Item #26 Receive Internal Audit Enterprise Risk Assessment and Consider Approving Internal Audit Plan for FY 2021-22. With an eye on the clock, this item was given minimal consideration after the consultant gave his presentation. (The full 72-page Internal Audit Enterprise Risk Assessment with responses from city employees is well worth reviewing.) This had been reviewed by the Audit Committee, which included Councilmember Moore and Vice-Mayor Chao. Mayor Paul took credit for initiating the internal audit, though stated scepticism about the findings. Vice-Mayor Chao was overly concerned about establishing a hot line. Other than Councilmember Wei, council members did not mention the core deficiency identified in the audit, which is the lack of standard policies and procedures, particularly for procurement and contracting. Interim City Manager Larson spoke highly of the value of the internal audit. Approved unanimously.

Item #27 Receive 2021 Drought Condition Information and Update on the City’s Ongoing Water Conservation Measures for City Operations; Provide Input to Staff on Potential Further Water Conservation Measures. This item was deferred to the followup council session on Thursday, July 22 prior to the closed session.

RECAP – CITY COUNCIL – Thurs, July 22, 2021, Special  meeting, 6:15 p.m; Closed  Session, 7:00 p.m.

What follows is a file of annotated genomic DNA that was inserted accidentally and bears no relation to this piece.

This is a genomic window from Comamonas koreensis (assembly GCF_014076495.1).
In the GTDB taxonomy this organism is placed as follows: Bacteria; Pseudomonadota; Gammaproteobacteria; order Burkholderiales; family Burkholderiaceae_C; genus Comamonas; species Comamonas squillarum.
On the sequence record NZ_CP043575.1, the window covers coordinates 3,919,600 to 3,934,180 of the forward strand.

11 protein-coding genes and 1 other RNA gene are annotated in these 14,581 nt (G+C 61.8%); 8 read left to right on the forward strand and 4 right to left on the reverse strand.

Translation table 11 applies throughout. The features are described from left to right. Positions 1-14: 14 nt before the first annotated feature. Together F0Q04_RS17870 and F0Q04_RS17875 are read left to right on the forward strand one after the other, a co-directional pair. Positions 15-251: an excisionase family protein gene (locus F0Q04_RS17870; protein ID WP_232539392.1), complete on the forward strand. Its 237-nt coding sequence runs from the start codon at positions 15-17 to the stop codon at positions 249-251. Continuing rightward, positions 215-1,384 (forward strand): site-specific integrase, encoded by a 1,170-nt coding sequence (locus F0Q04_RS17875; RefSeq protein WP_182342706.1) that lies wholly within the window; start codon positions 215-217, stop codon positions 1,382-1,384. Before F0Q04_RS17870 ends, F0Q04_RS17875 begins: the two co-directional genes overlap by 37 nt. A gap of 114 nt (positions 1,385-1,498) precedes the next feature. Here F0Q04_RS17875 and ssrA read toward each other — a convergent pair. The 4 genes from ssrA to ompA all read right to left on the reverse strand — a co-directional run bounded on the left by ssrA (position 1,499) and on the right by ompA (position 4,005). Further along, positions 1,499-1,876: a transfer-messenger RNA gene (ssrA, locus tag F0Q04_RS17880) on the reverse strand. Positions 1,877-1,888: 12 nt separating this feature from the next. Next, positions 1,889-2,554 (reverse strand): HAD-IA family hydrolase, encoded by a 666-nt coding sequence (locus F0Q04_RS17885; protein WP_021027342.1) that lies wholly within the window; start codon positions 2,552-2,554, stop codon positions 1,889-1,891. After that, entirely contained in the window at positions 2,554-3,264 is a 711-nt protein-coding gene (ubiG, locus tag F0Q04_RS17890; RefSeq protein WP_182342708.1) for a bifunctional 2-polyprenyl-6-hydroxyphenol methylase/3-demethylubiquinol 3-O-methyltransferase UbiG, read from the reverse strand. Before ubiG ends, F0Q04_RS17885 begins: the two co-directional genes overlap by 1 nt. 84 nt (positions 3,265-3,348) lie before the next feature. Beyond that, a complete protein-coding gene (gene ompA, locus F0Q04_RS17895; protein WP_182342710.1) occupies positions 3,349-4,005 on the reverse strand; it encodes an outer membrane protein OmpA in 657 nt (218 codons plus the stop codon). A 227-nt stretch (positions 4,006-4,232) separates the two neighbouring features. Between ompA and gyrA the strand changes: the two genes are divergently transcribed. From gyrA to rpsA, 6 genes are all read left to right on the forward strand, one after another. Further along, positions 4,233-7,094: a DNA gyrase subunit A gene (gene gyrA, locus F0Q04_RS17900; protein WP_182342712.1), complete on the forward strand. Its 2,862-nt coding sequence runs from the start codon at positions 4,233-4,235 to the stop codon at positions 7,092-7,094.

YouTube:  50 min.

Item #1 was Item #27 from the Tuesday meeting. This was a straight-forward report to council on measures being implemented by the city for water conservation.

Item #2 was Public Employee Performance Evaluation. (Government Code Section 54957(b)). Title: City Manager. This session, cryptically described, presumably focused on objectives for the interim city manager during his short-term tenure.

EXPRESS YOUR OPINION: Readers are  encouraged to email individual members of the council, the council as a whole, the city manager, and the city clerk. Note that emails to the city council as a whole are forwarded to the city manager, whereas emails to individual councilmembers are not. Clearly include in your subject line the topic or agenda item on which you are commenting: These become part of the public record. Contacts at


Photos on the front page and page 5 are Climate Change – Looking to the future: Local students’ films empower competition, highlighting winners in the Silicon Valley Clean Energy short films competition. Community briefs on page 5 are (1) Climate action workshop on July 29, (2)Conserving water at home, and (3) Urban forestry webinar. . 

Warm regards,
Jean Bedord
Cupertino Matters
Publisher and Editor